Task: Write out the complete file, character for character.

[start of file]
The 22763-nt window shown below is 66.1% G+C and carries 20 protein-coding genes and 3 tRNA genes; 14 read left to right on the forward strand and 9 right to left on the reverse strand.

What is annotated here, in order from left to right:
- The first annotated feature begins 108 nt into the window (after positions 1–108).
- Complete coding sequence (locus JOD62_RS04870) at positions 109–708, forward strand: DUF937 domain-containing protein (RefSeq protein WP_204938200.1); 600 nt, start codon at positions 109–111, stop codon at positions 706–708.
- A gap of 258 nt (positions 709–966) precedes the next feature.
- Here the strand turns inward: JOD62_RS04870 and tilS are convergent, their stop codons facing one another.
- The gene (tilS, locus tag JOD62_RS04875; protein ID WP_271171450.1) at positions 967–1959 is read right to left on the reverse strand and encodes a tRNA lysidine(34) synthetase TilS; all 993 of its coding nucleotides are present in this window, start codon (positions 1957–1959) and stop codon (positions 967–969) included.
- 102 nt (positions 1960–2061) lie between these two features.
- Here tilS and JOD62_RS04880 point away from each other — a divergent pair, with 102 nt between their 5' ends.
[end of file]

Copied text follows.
The 22763-nt window shown below is 66.1% G+C and carries 20 protein-coding genes and 3 tRNA genes; 14 read left to right on the forward strand and 9 right to left on the reverse strand.

What is annotated here, in order from left to right:
- The first annotated feature begins 108 nt into the window (after positions 1–108).
- Complete coding sequence (locus JOD62_RS04870) at positions 109–708, forward strand: DUF937 domain-containing protein (RefSeq protein WP_204938200.1); 600 nt, start codon at positions 109–111, stop codon at positions 706–708.
- A gap of 258 nt (positions 709–966) precedes the next feature.
- Here the strand turns inward: JOD62_RS04870 and tilS are convergent, their stop codons facing one another.
- The gene (tilS, locus tag JOD62_RS04875; protein ID WP_271171450.1) at positions 967–1959 is read right to left on the reverse strand and encodes a tRNA lysidine(34) synthetase TilS; all 993 of its coding nucleotides are present in this window, start codon (positions 1957–1959) and stop codon (positions 967–969) included.
- 102 nt (positions 1960–2061) lie between these two features.
- Here tilS and JOD62_RS04880 point away from each other — a divergent pair, with 102 nt between their 5' ends.